The parabolic differential equation that describes the isothermal isohaline transport of water through an unsaturated soil is shown to be the mathematically rigorous result of a fundamental stochastic hypothesis: that the trajectory of a water molecule is a nonhomogeneous Markov process characterized by space‐ and time‐dependent coefficients of drift and diffusion. The demonstration is valid in general for heterogeneous anisotropic soils and provides for three principal results in the theory of water flow through unsaturated media: (1) a derivation of the Buckingham‐Darcy flux law that does not rely directly on experiment, (2) a new theoretical interpretation of the soil water diffusivity and the hydraulic conductivity in molecular terms, and (3) a proof that the soil water diffusivity for anisotropic soil is a symmetric tensor of the second rank. A dynamic argument at the molecular level is developed to show that the fundamental Markovian hypothesis is physically reasonable in the case of water movement through an unsaturated soil.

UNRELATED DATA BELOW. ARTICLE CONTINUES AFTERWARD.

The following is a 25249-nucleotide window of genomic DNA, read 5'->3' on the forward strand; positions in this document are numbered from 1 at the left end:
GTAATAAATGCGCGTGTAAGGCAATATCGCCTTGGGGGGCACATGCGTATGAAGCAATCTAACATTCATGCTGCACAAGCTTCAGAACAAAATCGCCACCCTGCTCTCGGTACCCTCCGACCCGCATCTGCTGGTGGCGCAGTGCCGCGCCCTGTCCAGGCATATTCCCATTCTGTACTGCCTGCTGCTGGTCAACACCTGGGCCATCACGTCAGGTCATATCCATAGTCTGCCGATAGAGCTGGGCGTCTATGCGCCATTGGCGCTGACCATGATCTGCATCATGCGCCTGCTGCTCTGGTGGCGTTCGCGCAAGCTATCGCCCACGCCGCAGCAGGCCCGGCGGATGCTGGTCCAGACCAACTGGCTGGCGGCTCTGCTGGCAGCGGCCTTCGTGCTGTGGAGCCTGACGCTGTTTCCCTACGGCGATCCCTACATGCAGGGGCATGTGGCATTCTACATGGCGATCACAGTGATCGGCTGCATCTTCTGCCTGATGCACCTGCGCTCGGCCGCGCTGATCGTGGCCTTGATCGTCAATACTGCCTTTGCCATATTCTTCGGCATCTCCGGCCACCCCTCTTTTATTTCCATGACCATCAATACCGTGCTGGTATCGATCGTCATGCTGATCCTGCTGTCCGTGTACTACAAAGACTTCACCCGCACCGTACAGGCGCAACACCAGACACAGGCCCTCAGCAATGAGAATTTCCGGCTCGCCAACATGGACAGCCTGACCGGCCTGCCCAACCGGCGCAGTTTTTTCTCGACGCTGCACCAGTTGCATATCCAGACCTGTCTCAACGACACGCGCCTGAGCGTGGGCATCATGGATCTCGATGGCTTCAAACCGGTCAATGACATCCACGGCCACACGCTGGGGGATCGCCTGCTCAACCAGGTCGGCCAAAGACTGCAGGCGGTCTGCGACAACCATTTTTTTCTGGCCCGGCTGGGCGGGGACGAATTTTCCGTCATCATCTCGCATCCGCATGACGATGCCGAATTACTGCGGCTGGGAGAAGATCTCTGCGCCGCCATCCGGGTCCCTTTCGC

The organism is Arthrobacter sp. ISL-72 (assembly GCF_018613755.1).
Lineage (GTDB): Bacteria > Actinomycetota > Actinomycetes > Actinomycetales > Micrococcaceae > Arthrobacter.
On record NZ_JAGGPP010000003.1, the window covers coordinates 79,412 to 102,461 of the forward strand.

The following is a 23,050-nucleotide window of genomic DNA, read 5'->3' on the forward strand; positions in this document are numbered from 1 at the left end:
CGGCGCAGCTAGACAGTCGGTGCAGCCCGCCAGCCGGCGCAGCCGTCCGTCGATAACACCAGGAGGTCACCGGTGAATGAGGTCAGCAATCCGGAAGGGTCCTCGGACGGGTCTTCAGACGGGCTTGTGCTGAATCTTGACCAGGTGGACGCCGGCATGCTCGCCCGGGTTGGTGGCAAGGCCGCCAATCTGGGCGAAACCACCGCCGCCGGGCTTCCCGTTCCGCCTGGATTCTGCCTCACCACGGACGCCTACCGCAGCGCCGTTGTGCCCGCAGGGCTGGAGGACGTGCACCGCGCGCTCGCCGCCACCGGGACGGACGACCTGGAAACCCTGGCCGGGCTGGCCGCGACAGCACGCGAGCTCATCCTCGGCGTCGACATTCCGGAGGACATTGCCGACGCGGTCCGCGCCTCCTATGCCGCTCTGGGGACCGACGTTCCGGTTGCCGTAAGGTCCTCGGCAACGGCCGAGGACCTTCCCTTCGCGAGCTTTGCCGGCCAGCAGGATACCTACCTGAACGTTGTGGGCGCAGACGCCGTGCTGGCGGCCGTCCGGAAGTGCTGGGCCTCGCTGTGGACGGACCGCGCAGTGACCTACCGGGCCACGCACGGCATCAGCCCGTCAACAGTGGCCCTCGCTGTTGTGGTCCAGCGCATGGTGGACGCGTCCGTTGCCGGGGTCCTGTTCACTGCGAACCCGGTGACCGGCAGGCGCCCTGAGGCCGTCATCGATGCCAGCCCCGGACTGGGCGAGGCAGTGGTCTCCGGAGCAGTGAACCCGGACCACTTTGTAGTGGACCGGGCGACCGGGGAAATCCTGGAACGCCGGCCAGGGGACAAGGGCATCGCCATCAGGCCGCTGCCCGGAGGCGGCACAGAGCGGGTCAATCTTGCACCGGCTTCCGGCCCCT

ASJC Scopus subject areas
- Water Science and Technology